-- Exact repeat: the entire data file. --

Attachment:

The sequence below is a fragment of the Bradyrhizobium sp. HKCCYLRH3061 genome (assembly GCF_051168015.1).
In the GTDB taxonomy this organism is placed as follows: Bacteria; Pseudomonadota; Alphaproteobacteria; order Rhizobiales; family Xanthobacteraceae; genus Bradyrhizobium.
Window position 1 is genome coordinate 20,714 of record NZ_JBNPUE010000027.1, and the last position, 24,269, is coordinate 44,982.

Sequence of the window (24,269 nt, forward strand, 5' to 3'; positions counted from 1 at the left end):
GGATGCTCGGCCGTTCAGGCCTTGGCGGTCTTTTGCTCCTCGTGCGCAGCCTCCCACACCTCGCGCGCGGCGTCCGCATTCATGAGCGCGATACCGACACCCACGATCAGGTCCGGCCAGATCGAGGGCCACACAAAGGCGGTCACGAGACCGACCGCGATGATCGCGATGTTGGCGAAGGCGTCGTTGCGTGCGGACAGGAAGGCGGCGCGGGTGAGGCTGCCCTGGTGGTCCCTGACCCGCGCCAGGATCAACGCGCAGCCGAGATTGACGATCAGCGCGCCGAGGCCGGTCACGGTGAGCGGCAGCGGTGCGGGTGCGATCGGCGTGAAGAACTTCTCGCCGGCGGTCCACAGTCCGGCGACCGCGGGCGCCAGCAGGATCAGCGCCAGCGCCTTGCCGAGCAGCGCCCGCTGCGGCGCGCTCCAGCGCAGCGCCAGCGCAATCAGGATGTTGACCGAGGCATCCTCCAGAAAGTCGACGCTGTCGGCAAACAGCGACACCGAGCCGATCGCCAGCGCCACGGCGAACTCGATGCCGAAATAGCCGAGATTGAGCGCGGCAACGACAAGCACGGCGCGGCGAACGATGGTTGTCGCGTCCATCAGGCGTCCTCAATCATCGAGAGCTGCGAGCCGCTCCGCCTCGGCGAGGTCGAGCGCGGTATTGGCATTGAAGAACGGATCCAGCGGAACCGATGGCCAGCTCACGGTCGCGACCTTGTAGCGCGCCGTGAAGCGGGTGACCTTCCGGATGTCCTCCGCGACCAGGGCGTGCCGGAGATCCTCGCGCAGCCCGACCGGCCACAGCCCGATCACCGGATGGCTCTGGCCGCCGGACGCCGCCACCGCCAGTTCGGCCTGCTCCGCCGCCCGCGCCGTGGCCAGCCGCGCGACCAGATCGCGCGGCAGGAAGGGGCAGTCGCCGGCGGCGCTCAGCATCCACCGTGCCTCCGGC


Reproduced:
The sequence below is a fragment of the Bradyrhizobium sp. HKCCYLRH3061 genome (assembly GCF_051168015.1).
In the GTDB taxonomy this organism is placed as follows: Bacteria; Pseudomonadota; Alphaproteobacteria; order Rhizobiales; family Xanthobacteraceae; genus Bradyrhizobium.
Window position 1 is genome coordinate 20,714 of record NZ_JBNPUE010000027.1, and the last position, 24,269, is coordinate 44,982.

Sequence of the window (24,269 nt, forward strand, 5' to 3'; positions counted from 1 at the left end):
GGATGCTCGGCCGTTCAGGCCTTGGCGGTCTTTTGCTCCTCGTGCGCAGCCTCCCACACCTCGCGCGCGGCGTCCGCATTCATGAGCGCGATACCGACACCCACGATCAGGTCCGGCCAGATCGAGGGCCACACAAAGGCGGTCACGAGACCGACCGCGATGATCGCGATGTTGGCGAAGGCGTCGTTGCGTGCGGACAGGAAGGCGGCGCGGGTGAGGCTGCCCTGGTGGTCCCTGACCCGCGCCAGGATCAACGCGCAGCCGAGATTGACGATCAGCGCGCCGAGGCCGGTCACGGTGAGCGGCAGCGGTGCGGGTGCGATCGGCGTGAAGAACTTCTCGCCGGCGGTCCACAGTCCGGCGACCGCGGGCGCCAGCAGGATCAGCGCCAGCGCCTTGCCGAGCAGCGCCCGCTGCGGCGCGCTCCAGCGCAGCGCCAGCGCAATCAGGATGTTGACCGAGGCATCCTCCAGAAAGTCGACGCTGTCGGCAAACAGCGACACCGAGCCGATCGCCAGCGCCACGGCGAACTCGATGCCGAAATAGCCGAGATTGAGCGCGGCAACGACAAGCACGGCGCGGCGAACGATGGTTGTCGCGTCCATCAGGCGTCCTCAATCATCGAGAGCTGCGAGCCGCTCCGCCTCGGCGAGGTCGAGCGCGGTATTGGCATTGAAGAACGGATCCAGCGGAACCGATGGCCAGCTCACGGTCGCGACCTTGTAGCGCGCCGTGAAGCGGGTGACCTTCCGGATGTCCTCCGCGACCAGGGCGTGCCGGAGATCCTCGCGCAGCCCGACCGGCCACAGCCCGATCACCGGATGGCTCTGGCCGCCGGACGCCGCCACCGCCAGTTCGGCCTGCTCCGCCGCCCGCGCCGTGGCCAGCCGCGCGACCAGATCGCGCGGCAGGAAGGGGCAGTCGCCGGCGGCGCTCAGCATCCACCGTGCCTCCGGC